The focus for the $4 million Youth Reinvestment Fund is eliminating gun violence before it happens by focusing on kids and putting money back into grassroots organizations that can help at-risk youth.
Judge Lina Hidalgo joined Commissioner Rodney Ellis and other local leaders Thursday afternoon to announce the fund.
"Research consistently demonstrates that investing in early childhood intervention among at-risk youth effectively decreases the likelihood of young people becoming adult offenders later on in life and saves taxpayer dollars in the long run," Hidalgo's office said in a press release.
Hidalgo said this is the first time a Texas county has created a dedicated fund specifically for reaching at-risk youth.
"I mentioned being smart and tough. We don't have to choose between funding law enforcement and funding initiatives like this. It's about funding what works," Hidalgo said at the press conference Thursday.
"To come up with this program, we took the benefit of what other cities and counties around the country have done," Ellis said. "We did a little cutting and pasting. We could look at what other people tried that did not work."
Ellis said Harris County leaders have already invested more money in traditional law enforcement than previous county leadership, but it will take more than that to reduce crime.
"With young people in the criminal justice system, trying to be rehabilitated is so important. Our system does not treat all young people the same," Ellis said.
According to Ellis, at virtually every stage of the youth criminal justice system, youth of color -- especially Hispanic and African American youth -- receive harsher treatment and harsher sentences than their white counterparts who have essentially identical histories.
In 2020, 98% of the youth in the Harris County Jail were Black or Hispanic, Ellis said.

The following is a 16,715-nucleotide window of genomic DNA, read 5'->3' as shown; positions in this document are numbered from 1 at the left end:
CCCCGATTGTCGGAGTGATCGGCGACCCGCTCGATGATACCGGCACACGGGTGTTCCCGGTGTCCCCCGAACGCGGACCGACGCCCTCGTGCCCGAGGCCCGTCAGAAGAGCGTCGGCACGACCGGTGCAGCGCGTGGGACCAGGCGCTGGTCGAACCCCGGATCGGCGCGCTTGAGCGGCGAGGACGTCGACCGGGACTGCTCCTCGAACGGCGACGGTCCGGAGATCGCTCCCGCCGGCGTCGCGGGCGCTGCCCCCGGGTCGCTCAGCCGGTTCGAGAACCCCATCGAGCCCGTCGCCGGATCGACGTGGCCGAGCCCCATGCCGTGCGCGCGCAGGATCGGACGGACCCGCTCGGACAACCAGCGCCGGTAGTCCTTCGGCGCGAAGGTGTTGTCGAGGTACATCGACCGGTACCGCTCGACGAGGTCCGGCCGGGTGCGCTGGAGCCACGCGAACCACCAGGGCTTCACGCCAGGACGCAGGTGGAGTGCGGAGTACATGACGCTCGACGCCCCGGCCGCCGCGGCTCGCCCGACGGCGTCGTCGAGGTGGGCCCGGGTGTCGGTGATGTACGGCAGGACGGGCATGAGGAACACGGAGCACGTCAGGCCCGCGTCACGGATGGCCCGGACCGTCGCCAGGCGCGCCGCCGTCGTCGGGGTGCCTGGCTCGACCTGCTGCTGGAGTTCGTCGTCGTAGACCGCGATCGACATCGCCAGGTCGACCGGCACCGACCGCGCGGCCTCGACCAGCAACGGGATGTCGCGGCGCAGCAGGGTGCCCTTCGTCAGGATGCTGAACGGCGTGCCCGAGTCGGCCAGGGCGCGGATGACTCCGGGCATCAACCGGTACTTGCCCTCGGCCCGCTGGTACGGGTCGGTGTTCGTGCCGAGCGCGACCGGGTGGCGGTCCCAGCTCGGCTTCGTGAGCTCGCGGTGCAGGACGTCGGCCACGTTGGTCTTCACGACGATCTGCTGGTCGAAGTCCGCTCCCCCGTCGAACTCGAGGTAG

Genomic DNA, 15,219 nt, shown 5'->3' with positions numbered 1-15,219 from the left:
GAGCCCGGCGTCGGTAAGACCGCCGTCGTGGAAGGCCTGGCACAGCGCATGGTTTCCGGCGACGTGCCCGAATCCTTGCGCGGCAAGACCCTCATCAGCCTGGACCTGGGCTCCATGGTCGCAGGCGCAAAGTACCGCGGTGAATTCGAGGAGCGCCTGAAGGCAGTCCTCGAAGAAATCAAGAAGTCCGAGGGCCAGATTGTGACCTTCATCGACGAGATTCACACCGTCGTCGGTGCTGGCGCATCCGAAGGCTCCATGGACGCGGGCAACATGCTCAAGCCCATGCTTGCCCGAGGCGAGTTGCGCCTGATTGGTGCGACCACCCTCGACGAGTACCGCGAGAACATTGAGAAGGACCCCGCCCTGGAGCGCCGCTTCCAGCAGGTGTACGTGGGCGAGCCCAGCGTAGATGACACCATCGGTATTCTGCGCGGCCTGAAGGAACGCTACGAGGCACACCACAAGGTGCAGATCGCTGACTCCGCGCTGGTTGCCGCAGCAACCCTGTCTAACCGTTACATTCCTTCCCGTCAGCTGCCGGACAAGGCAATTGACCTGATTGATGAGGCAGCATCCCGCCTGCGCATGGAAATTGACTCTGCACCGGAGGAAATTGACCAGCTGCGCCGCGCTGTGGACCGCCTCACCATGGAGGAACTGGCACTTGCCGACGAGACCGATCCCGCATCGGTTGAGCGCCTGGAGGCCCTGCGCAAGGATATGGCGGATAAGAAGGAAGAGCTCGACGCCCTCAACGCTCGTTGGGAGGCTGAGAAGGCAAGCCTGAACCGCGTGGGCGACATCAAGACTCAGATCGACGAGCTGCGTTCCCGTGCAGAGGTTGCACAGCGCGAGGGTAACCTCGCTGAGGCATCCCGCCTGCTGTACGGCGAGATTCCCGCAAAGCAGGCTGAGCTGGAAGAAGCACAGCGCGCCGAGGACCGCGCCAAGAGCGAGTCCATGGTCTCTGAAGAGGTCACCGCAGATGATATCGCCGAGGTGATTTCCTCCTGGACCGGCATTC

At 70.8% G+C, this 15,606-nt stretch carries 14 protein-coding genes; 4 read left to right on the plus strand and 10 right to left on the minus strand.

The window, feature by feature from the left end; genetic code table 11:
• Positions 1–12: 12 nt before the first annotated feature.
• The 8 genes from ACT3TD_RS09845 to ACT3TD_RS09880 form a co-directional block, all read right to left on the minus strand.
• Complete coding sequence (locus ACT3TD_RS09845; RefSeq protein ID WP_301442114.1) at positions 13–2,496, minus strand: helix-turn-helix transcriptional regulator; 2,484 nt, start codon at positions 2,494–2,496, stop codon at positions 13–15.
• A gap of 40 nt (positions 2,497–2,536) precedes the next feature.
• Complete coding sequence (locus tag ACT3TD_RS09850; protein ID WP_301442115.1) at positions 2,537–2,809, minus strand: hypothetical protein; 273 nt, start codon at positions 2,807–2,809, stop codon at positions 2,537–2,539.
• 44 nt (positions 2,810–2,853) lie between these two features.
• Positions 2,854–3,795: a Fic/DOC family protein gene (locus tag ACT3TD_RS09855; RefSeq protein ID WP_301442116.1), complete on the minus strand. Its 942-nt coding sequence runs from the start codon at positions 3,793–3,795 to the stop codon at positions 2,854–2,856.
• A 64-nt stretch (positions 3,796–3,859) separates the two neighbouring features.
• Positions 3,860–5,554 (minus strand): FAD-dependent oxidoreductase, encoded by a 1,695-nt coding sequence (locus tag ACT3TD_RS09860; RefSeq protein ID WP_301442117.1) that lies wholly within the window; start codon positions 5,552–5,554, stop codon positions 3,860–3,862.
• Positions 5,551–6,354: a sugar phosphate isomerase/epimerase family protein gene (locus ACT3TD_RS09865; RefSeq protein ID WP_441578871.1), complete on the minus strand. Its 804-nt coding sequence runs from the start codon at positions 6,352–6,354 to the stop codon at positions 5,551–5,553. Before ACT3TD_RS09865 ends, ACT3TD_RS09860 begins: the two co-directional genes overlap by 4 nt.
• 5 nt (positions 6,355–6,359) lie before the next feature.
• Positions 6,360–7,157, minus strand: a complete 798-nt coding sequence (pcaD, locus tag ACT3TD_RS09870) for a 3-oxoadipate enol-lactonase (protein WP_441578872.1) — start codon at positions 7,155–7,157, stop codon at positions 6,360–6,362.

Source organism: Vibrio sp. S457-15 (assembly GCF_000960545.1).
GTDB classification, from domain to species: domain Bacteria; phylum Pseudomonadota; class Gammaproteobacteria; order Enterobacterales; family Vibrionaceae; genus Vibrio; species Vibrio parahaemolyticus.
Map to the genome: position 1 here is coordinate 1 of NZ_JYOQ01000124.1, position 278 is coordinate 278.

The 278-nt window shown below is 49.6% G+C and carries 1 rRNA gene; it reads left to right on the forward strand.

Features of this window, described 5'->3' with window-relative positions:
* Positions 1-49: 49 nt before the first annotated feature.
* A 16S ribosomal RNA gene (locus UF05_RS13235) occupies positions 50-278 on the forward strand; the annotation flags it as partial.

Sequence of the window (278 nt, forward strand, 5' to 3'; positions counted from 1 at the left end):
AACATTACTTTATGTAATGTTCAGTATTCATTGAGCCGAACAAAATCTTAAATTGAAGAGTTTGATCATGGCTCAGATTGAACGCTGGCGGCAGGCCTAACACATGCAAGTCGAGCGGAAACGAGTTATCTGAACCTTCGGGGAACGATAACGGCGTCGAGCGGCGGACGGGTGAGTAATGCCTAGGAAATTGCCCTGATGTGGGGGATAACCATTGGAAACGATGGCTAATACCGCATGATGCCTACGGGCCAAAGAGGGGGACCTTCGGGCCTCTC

This comes at a time when gun violence among children is at an all-time high.
According to the New England Journal, overall gun deaths increased by 13.1% from 2019 to 2020. For 1- to 19-year-olds, it went up by 30%.
Over 4,000 children died from gun-related deaths during that period, the New England Journal said.
The CDC now says gun violence was the number one cause of death among adolescents in the U.S. in 2020.
It's a stark change in the country, where for the past 60 years, car accidents have been the number one cause.
During the press conference, Judge Hidalgo and Commissioner Ellis named the nonprofit organization Change Happens as the administrator of the new fund.
Arlene Alvarez, just 9 years old, was shot and killed on Valentine's Day while sitting in the back of her family's truck, caught in the middle of gun violence unrelated to her family.
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"The robber and suspect number two, they were shooting at each other. What did my husband do? He just stepped on the gas," Gwen Alvarez, Arlene's mother, said. "And that's when the shooter, (Tony) Earls, stopped shooting at the robber and just targeted us. He just started shooting at us."
The press release says Change Happens is a local nonprofit organization with decades of experience mentoring, educating and servicing at-risk youth. It will partner with other grassroots organizations across the county engaged in evidence-based work to administer funding and provide technical assistance and other support for the community.